Ok, you have to eat and drink, but it can’t be properly calculated in a cent like those two things above. What I recommend for the food is the following – always plan a week trip to a cheap market. You can pick one day in a week that will always bee your “market day” wherever you are in the world. So on this day, you buy essentials that you need for the whole week(or longer). In my case, those are – coffee pack that I love and that can last for a month, toilet paper and body/house thingies (those are always gone quickly and you constantly need a refill), rice and food that can last for long (so you don’t have to eat them immediately)…

What I love to do is to make an “eating” plan for the week! The eating plan is daily planned meals for the whole week, so on the market day, I can buy all the things that can be of use, but not those that can’t last until the supper day. Fruits and veggies are ok to be in your fridge for days, so the market day should have this part on the list. Eggs and milk (if you drink this) as well. Water and juices (if you drink them) too! Once you are done with essentials, you won’t have a high cost to buy the rest that you have to have for your planned meals – bread, meat, fish, etc. The most important rule – make a list of what you really need (in advance) and STICK to it! Do not overbuy food – it’s stupid and you will be fat.

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Health issues on the road

Another important thing that affects your wallet is health costs. If you get sick while traveling and have to be hospitalized, you are f****.  Although there are international health insurances for the travelers, going to the hospital is usually even with those insurance packages a bit pricier than expected. So, if you do get sick – think if it’s really necessary to see the doctor? What I’m saying is – if you get the flu, try to cure it naturally and with some medicines you have already tried in past. Do not panic, do not be a hypochondriac. If you are not getting better after few days, you should be able to reach your doctor in your native country via skype, viber, whatsupp, email, and check with her/him what is the best possible option for you. After that, if not cured with pieces of advice and telepathy, browse the internet and check what your insurance covers and try to use the best out of it – read: try to pay the least possible for your doctor visit.

Advice – read about most common health troubles in the place you are visiting, and how to boost your immune system before getting there, and what you should do if anyway get sick. Advise 2 – check your whole body in home country before going to the trip around the world. If there is any indication of the sickness you should cure yourself before heading elsewhere. Advice 3 – drink wild oregano oil!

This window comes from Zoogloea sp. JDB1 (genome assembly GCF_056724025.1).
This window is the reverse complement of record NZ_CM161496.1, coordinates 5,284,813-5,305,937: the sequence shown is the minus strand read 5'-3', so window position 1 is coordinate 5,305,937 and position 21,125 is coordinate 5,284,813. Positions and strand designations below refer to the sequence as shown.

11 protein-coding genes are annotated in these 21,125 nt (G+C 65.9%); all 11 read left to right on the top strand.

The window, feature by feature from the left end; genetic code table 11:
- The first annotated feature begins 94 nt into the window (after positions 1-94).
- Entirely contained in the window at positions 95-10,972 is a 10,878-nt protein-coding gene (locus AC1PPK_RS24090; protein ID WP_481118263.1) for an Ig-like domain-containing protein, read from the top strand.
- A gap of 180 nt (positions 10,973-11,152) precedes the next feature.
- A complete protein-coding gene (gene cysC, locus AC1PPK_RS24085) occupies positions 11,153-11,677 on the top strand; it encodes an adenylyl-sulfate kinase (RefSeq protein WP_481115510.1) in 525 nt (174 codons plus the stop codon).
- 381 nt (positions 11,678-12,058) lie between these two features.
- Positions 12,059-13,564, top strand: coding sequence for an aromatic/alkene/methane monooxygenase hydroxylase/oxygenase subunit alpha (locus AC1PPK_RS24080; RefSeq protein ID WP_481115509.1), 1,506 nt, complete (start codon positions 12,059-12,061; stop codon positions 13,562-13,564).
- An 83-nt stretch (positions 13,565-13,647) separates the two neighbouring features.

Working HUBs – International working places

If you like to have a place to work, working hub or favorite bar, you have to calculate those costs as well. Maybe $10 per day to use some amazing hub is not much for you, but it’s more than $200 per month if you visit it daily. Think about it and if you really need it, or you can use $1000 collected within 5 months to something else… Also, if working in a bar, $10 is probably the minimum you’ll spend working half of your working time. Calculate the cost of public transport if you are working from a particular place further from your housing. Maybe you’ll have a minus of $350 or more, without even knowing it!

Security

This is pretty important part so check it out with 4 eyes open. If you have a safe in the housing, use it. It’s better to feel safe (no pun intended) than sorry. This won’t cost much, but a lost laptop and deadline around the corner will cost as a St Peter’s scrambled eggs. There are a few awesome gadgets that can hold your stuff safe if you do not have safe in the accommodation. Check them out and see what would be the best solution for you. If your laptop is light, you can even bring it with you. Sometimes it’s better than being anxious about leaving it in the room.

Be careful when renting the place to be – try to avoid first or even second floor. Burglars adore those easy-to-be-reached renting apartments, and trust me (and experience from a lot of travelers) they DO KNOW exactly which apartment is renting, even though there are not so often marks or notes about it. Taking other people’s stuff is their profession, and if they are into your stuff, there’s not much you can do to prevent them from entering the place while you are gone. But then, prevent them from taking your gadgets with those safety locks and safety bags, and please, if you know about something else do leave a comment and a recommendation!